"It's frustrating, but like I told some of the victims, we would rather build a strong case and get a conviction, than build a weak case and not get a conviction," said Asbill.

So far this year, FHP has worked a total of 236 fatal crashes in Orange, Osceola, Lake, Seminole, Brevard and Volusia counties as well as the Turnpike. And on top of that they still have a handful of cases open from 2012.

In addition to the uphill battle against resources, FHP said it's often lab results that hold up their investigations.

In hit-and-run crash investigations, DNA evidence is often needed to prove a driver was behind the wheel of a vehicle at the time of a crash.

The results are processed by the Florida Department of Law Enforcement and they could take up to six months to process.

For instance, when a tractor trailer truck ran over and killed a deaf couple who were changing a tire along a stretch of Florida's turnpike in Fort Pierce, the story made headlines all over the state.

FHP later identified a truck driver from Sanford as a person of interest in the case because his vehicle was seen at a nearby toll plaza close in time to the crash.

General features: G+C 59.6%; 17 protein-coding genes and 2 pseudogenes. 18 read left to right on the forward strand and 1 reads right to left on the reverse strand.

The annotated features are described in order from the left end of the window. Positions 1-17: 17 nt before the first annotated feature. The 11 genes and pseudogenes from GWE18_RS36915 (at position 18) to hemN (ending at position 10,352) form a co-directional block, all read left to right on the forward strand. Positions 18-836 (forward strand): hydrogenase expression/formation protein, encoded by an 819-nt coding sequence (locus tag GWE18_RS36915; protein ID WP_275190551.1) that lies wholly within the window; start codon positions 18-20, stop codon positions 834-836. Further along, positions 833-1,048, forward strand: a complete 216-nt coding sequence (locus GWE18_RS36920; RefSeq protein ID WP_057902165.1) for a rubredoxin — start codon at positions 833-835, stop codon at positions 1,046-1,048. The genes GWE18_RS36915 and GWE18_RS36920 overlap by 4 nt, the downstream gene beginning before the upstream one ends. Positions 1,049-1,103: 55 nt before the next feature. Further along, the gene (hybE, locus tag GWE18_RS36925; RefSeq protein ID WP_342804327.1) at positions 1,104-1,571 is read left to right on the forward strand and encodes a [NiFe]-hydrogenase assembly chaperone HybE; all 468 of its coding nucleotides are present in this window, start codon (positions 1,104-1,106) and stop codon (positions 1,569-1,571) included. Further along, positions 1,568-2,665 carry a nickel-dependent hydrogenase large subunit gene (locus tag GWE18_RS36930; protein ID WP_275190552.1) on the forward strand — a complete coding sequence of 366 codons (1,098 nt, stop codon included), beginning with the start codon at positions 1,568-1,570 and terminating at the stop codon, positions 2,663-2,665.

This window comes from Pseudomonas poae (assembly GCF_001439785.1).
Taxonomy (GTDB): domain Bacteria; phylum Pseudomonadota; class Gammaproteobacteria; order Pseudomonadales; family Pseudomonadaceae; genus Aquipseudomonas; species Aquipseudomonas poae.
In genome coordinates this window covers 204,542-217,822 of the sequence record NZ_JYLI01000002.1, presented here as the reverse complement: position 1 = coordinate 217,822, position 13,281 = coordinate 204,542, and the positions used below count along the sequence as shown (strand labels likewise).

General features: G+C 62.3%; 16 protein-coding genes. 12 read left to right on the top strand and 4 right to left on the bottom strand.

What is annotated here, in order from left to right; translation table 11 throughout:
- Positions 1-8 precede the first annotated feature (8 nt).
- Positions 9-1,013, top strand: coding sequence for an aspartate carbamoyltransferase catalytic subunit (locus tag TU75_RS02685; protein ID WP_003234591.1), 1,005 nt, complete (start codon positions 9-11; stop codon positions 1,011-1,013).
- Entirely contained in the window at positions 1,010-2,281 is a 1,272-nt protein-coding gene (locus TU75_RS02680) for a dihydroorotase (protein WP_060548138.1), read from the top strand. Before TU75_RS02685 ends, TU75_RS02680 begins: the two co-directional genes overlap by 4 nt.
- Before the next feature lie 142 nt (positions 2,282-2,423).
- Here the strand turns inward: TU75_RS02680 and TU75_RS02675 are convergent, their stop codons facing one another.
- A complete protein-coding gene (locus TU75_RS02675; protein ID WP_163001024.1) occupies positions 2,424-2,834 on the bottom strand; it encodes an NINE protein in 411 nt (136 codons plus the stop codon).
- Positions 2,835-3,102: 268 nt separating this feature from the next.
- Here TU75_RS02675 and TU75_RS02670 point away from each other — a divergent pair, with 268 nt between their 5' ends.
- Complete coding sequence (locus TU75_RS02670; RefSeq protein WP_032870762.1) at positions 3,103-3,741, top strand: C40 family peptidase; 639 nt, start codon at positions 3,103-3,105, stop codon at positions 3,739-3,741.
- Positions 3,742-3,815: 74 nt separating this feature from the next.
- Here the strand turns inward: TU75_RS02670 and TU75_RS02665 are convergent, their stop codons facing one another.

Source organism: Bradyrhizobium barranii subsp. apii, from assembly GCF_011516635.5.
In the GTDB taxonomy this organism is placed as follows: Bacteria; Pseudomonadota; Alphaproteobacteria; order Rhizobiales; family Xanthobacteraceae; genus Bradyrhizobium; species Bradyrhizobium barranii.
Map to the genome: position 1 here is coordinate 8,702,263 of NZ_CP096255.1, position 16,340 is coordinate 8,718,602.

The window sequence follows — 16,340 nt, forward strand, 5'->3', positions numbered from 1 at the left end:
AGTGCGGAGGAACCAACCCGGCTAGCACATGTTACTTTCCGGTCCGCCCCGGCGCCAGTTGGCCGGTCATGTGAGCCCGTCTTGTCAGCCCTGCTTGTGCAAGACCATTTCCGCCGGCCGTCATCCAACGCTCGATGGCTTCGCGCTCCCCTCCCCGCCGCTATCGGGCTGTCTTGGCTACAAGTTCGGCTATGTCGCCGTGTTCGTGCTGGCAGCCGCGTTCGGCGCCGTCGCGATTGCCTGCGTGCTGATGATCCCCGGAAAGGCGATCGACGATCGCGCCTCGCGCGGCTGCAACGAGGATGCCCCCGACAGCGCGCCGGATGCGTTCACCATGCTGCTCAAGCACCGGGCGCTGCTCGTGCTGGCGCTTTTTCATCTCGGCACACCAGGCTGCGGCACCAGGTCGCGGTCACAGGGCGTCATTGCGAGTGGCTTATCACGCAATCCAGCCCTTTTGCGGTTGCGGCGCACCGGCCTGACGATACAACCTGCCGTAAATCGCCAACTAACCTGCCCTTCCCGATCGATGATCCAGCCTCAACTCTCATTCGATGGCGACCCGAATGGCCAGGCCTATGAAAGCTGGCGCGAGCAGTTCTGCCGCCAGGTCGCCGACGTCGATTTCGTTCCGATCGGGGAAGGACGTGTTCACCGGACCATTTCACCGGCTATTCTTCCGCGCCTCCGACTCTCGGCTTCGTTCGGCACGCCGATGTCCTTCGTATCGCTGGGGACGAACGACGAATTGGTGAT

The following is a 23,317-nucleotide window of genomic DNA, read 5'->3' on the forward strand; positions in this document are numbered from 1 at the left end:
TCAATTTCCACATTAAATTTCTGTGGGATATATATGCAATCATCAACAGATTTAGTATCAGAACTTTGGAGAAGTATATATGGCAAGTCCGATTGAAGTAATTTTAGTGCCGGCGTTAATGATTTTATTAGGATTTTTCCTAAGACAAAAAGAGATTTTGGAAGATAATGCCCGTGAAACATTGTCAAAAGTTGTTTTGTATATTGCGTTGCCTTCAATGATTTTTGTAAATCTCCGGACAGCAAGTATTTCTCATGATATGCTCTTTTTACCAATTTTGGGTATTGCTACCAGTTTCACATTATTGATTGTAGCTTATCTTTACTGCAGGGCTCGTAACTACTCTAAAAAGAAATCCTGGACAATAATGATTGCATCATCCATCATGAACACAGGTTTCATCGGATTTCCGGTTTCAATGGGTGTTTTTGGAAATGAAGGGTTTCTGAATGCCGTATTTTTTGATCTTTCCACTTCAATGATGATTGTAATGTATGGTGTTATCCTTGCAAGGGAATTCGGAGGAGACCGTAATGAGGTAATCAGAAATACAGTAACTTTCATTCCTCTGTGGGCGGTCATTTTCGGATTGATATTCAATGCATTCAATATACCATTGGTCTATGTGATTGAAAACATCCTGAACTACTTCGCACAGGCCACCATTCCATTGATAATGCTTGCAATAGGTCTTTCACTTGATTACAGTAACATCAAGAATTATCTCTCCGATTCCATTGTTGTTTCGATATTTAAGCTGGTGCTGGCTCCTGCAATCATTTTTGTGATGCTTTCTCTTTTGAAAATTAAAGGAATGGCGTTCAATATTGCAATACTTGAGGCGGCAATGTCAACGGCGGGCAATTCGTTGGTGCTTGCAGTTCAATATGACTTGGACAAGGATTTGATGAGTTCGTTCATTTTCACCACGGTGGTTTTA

But until troopers can prove his truck hit them and he was behind the wheel with DNA evidence they cannot make an arrest.

In other cases if the driver of the crash is suspected of being intoxicated, FHP relies on blood tests which according to Asbill can take up to two months to get back.

Then investigators often struggle with interpreting CDR's, or black boxes, that give data readouts about speed and the manner in which the vehicle was being operated.

In the Townsend crash, a witness estimated that Lee appeared to be driving around 50 miles per hour as he drove through the stop sign. His actual speed would have been recorded in his truck's black box but until recently the THI assigned to the case was not trained in reading that data.

FHP said they hope to finish their investigation in that case by the end of the year.